from J. Herbert Nelson II
Stated Clerk of the General Assembly
Dear Members of the Presbyterian Church (U.S.A.),
For the Lord your God is God of gods and Lord of lords, the great God, mighty and awesome, who is not partial and takes no bribe, 18 who executes justice for the orphan and the widow, and who loves the strangers, providing them food and clothing. 19 You shall also love the stranger, for you were strangers in the land of Egypt. -- Deuteronomy 10:17-19
We received news that President Trump has set the number of refugee admissions at 45,000 – the lowest number since 1980 when the Refugee Act created the Refugee Resettlement program in this country. Presently, we are faced with the largest humanitarian crisis of displaced persons in our human history with approximately 65 million people forced from their homes due to violence, disaster, and war. Of that number, 21 million are refugees, seeking safety in a foreign land knowing they can no longer find protection in their country of origin. The people of the United States have witnessed their needs and opened their arms. Even before the refugee resettlement mechanism was established within the U.S. federal government more than 35 years ago, churches threw open their doors. They were the faithful to come forward, living out God’s law to “execute justice for the orphan and the widow, and love the strangers, providing them food and clothing” (NRSV Deut. 10:18). Refugee ministry is a bright light in our own Presbyterian history.
However, we forget that our ancestral history includes peoples who were strangers in a strange land. We forget that we follow a Christ child who fled his country, seeking refugee from a King demanding his death. We forget that we are loved by a God who calls us children.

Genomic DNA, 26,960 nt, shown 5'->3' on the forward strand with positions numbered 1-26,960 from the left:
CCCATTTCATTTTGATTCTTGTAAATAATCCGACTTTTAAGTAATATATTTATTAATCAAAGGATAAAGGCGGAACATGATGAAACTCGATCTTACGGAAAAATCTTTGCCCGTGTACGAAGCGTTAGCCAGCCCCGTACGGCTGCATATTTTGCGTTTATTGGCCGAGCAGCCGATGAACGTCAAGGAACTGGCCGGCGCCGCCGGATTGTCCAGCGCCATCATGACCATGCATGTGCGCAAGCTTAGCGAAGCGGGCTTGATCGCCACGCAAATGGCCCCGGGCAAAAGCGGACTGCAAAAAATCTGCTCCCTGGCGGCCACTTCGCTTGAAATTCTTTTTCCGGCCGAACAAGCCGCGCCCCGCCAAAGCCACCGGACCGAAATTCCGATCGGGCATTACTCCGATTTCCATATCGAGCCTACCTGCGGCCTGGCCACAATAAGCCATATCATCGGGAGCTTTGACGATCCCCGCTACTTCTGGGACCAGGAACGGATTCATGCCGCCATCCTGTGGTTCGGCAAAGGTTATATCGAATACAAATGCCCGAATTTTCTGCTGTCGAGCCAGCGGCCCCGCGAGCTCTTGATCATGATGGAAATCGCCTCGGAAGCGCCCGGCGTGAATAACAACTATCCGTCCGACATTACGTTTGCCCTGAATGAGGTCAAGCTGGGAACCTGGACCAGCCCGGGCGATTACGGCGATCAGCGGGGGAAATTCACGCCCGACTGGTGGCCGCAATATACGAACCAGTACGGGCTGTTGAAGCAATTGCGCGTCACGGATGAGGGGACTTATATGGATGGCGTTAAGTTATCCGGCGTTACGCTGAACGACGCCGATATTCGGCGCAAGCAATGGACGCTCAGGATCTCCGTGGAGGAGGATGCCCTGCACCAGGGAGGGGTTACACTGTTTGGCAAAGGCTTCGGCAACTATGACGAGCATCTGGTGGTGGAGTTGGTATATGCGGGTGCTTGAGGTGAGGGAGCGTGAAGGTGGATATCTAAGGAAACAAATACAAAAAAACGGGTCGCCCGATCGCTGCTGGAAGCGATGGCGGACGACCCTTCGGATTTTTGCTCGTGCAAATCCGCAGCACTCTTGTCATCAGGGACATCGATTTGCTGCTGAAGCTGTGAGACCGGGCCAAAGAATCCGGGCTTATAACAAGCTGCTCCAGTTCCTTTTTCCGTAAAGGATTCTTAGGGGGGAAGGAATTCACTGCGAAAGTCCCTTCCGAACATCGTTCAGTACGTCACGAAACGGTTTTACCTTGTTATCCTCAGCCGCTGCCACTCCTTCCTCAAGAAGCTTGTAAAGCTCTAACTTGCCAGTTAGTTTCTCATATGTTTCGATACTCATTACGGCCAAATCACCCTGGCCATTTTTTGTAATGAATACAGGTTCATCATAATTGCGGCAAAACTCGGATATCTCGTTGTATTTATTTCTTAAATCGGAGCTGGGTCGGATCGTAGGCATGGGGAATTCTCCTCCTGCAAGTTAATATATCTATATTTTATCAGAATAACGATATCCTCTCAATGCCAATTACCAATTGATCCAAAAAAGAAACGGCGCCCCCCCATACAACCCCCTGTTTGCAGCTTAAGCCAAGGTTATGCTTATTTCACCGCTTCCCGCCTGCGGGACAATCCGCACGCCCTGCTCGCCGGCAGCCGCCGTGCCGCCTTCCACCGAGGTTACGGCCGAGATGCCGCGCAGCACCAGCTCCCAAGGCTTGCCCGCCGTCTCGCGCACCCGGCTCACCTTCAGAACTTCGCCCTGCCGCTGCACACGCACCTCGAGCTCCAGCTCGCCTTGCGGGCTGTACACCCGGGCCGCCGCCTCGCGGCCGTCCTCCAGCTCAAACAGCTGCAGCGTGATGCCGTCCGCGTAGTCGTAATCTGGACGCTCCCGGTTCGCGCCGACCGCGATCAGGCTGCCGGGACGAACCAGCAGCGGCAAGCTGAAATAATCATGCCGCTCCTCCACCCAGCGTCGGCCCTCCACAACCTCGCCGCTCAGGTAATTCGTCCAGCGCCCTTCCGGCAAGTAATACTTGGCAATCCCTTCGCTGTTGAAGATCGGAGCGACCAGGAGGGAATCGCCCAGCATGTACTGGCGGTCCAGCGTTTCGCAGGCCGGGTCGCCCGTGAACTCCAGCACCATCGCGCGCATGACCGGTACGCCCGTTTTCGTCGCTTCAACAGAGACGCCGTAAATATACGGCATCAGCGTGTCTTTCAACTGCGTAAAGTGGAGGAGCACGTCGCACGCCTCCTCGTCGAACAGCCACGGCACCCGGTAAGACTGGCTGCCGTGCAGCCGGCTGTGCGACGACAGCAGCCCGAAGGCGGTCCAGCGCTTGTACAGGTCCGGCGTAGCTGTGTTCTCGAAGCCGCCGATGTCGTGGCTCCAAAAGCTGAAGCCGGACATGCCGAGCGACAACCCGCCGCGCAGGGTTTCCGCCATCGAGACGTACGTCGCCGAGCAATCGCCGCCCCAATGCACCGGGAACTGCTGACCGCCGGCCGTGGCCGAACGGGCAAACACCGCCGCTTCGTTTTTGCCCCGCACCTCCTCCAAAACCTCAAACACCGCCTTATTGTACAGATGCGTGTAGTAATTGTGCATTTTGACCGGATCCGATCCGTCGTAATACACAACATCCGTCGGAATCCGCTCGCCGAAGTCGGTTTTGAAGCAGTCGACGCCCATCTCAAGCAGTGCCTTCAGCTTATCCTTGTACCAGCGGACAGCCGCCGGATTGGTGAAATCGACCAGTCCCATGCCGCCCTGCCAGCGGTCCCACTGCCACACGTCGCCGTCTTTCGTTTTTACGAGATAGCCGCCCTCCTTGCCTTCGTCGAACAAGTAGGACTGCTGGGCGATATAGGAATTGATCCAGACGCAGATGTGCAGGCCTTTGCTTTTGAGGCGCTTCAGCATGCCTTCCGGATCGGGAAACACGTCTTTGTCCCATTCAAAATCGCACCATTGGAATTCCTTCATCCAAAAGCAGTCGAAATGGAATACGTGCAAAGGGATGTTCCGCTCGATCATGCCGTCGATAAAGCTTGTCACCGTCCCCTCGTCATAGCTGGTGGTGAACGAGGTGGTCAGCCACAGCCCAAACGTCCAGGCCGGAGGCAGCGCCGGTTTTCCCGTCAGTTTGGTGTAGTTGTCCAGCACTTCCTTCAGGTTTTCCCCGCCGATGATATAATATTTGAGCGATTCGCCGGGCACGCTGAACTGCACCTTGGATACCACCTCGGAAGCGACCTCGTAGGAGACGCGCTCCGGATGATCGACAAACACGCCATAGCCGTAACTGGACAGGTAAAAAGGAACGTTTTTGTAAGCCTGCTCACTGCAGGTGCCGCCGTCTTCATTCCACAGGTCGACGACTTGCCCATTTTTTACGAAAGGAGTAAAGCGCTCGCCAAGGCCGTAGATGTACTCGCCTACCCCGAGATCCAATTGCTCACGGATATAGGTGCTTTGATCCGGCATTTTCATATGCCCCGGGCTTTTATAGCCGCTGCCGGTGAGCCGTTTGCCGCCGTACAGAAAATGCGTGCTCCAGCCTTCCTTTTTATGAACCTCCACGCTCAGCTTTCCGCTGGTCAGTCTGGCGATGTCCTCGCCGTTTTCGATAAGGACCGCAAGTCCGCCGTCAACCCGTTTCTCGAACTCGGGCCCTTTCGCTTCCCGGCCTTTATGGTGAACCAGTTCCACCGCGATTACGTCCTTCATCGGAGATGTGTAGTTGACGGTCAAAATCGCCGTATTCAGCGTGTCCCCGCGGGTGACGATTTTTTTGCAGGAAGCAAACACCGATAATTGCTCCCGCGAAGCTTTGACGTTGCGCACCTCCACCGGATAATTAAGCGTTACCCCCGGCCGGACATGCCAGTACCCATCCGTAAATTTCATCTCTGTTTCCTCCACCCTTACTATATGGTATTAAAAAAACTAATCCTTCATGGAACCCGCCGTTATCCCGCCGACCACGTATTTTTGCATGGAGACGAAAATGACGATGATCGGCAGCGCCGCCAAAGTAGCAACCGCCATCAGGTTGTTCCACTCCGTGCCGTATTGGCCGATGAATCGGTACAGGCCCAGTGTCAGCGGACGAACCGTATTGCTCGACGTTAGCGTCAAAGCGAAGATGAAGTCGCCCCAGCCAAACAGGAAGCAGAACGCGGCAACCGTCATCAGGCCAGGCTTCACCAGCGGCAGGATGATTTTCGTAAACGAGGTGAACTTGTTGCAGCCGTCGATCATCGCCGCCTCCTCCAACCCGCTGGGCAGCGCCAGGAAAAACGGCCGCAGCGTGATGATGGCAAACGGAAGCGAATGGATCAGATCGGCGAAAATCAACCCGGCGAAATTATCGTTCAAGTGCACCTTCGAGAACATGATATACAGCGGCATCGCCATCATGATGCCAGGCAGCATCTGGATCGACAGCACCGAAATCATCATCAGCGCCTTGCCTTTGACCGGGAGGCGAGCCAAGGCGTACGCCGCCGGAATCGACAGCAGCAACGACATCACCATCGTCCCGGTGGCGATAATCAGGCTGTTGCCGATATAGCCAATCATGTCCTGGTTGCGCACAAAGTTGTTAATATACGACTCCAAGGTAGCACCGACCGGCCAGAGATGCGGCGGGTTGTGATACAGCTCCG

We trace our roots to John Calvin, himself a refugee. He understood the need to reach out to vulnerable communities. He knew their plight. He knew they were the strangers who needed refuge. We must remember that history.
Today we mourn the President’s decision. However, tomorrow we stand again. We can reach out to local, national, and international resettlement agencies providing the funding and volunteer support needed to keep these organizations afloat as they provide necessary services. We can mobilize and lift our voices to our elected officials so they are reminded that we are a nation that receives the most vulnerable and knows the value of choosing welcome. May we be inspired by the Deuteronomic scripture and be reminded how to love those who face unthinkable obstacles. May we rethink how we support and sustain the ministries that reach these communities. Let us be a part of the work that brings light in the midst of fear, worry, and at times desperation. There are still many in this country who believe welcoming the refugee is integral to who we are as people of faith. You can continue to be a prophetic voice of solidarity by joining efforts to press elected officials to reconsider the cap on refugee admissions. Let us not accept disappointment but work for change. It is together that transformative love can be revealed. You can find resources here to help guide that work.
In the Faith We Share,